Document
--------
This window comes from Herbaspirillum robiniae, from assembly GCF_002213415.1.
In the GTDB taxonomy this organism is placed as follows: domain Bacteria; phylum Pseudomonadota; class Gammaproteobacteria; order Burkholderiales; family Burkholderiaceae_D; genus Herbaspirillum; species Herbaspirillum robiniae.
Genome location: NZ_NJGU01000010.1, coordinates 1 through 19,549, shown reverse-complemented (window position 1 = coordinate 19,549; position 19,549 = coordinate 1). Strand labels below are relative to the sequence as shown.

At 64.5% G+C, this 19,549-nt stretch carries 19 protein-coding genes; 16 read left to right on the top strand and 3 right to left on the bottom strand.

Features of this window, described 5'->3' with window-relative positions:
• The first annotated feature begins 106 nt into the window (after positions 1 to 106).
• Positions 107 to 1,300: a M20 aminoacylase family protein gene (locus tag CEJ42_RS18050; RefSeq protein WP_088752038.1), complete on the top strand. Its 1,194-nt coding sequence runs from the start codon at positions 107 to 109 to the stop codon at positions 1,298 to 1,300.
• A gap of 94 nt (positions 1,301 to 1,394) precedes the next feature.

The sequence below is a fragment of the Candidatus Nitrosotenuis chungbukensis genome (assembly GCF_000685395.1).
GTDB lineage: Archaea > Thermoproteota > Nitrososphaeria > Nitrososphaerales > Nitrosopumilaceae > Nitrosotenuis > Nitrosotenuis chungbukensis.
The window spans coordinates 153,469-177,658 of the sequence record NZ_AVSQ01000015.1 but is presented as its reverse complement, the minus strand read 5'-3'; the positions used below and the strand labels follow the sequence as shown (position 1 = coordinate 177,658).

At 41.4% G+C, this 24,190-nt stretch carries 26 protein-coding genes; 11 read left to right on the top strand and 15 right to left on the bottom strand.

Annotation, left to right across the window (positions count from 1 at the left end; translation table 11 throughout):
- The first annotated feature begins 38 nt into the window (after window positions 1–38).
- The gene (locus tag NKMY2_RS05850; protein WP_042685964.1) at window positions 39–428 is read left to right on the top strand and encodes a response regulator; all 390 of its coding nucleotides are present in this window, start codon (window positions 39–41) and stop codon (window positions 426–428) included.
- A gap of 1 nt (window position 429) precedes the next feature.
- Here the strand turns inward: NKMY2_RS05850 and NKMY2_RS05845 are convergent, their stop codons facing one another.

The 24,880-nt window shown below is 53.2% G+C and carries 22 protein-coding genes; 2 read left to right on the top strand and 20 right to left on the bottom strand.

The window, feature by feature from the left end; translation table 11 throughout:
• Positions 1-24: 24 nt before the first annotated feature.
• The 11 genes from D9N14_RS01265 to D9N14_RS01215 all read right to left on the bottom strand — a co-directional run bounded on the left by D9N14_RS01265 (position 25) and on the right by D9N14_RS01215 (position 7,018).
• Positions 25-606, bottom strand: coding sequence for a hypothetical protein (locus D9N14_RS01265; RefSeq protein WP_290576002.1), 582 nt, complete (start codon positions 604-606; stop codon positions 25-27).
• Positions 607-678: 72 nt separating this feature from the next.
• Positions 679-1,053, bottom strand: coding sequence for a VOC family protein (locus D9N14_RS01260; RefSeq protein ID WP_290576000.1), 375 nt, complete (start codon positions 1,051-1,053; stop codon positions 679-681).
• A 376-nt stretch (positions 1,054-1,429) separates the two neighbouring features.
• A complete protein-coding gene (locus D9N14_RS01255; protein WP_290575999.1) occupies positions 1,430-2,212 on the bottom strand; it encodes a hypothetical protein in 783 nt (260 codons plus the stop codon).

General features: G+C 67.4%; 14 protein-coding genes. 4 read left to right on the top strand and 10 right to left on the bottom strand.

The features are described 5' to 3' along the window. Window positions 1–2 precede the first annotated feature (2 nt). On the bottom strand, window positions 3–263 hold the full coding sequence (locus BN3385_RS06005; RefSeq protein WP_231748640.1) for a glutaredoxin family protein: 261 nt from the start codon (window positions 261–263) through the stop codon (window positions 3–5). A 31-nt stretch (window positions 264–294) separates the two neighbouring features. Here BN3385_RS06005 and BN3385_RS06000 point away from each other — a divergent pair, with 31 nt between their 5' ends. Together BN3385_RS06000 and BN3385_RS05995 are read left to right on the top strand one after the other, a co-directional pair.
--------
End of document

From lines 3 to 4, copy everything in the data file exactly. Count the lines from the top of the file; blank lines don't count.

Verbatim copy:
Genome location: NZ_NJGU01000010.1, coordinates 1 through 19,549, shown reverse-complemented (window position 1 = coordinate 19,549; position 19,549 = coordinate 1). Strand labels below are relative to the sequence as shown.

At 64.5% G+C, this 19,549-nt stretch carries 19 protein-coding genes; 16 read left to right on the top strand and 3 right to left on the bottom strand.